This post came from another email suggestion. Jack Robertson, who’s a content specialist with ireviews.com, asked if I’d share an online article about protecting seniors from online scams. I took one look at their first image and said YES. I’m summarizing . . . according to the FBI, seniors lose an estimated $3billion because they fall prey to these scams.
Their article highlighted ten. It told you how they worked, and how to spot them. Here’s their link: How To Keep Elderly Loved Ones Safe From Online Scams (ireviews.com)
I picked three to write about. They struck me as the most common, and the most dangerous. Looking at them, might help you navigate the others.
Part 1 – Three Scams and How to Spot Them:
#1 – Social Security – Everyone should watch out for this one. Bad guys can be so clever. The most common – to call or email seniors to ask for their Social Security numbers. Sometimes those scammers make you think you have to respond. That you’ll miss out on money you’re owed.
Remember, Social Security will never call or email you. They’ll never ask for personal information. The scammers will want you to use their phone numbers, emails or web sites. DON’T. Type www.ssa.gov, and you’ll go straight to the real Social Security site.
#2 – Prescription Drugs – I didn’t know seniors take 1/3 of the prescriptions in the US, and that’s a hefty price tag for someone on a fixed income. The bad guys know how to catch their attention – with cheap prices. Then they try to steal credit card numbers and insurance information.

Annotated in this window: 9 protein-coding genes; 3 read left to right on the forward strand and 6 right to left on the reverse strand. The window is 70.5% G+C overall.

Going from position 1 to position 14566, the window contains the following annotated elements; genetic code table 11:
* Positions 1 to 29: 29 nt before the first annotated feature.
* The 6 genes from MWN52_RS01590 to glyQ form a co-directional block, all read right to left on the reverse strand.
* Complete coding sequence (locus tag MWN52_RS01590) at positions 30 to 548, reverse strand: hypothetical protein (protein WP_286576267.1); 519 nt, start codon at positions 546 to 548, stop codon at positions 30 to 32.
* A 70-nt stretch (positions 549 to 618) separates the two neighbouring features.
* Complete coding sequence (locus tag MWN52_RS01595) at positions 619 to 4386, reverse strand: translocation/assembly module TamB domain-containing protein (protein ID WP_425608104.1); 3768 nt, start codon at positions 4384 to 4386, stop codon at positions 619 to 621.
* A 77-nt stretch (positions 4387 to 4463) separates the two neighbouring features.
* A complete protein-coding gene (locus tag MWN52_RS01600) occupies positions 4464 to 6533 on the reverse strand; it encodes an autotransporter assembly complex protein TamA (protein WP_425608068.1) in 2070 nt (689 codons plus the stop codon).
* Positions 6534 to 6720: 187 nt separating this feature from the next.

Remember no matter your age, if something sounds too good to be true, it probably is. If it’s misspelled or sounds fishy, skip on by. Don’t be tempted! Buy your prescriptions from a trusted pharmacy.
#3 – Free Vacations – Scammers will promise all-expense-paid trips to seniors, but they’re really looking for personal information/credit card numbers. Don’t give them out. If they push you to book a trip, hang up!
Remember, if it looks too good to be true, it probably is. Another tip – don’t use the links they send. Google the company yourself. It may not even exist. If it’s real, check out their reviews before you make a decision. That’s good advice, anytime/anyplace.
Part 2 – Fourteen Ways to Prevent Scams: An ounce of prevention is worth a pound of protection. I know – I spent the last ten years helping my parents age, then pass away. Each one of these tips helped me, help them. I decided the best way to share them is by doing a picture walk through the list. To read more, click on this link: How To Keep Elderly Loved Ones Safe From Online Scams (ireviews.com)
1. Talk to them regularly about technology.
2. Help them understand their risks.
3. Install antivirus software for them.
4. Teach them how to handle links in messages.
5. Monitor their email accounts (with permission, of course).
6. Keep an eye on their social media accounts.
7. Teach them about browser alerts.
8. Be careful with your passwords.
9. Keep phone numbers private.
10. Research before buying anything.
11. Consult/help them with big purchases.
12. Explain how official correspondence works.
13. Check in on their finances.
14. Check in on them regularly.
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When I write, I can only have one voice in my head, mine. A little noise is fine. But too much, or worse yet, WORDS, and I must change rooms or pull out headphones. Then I can write on!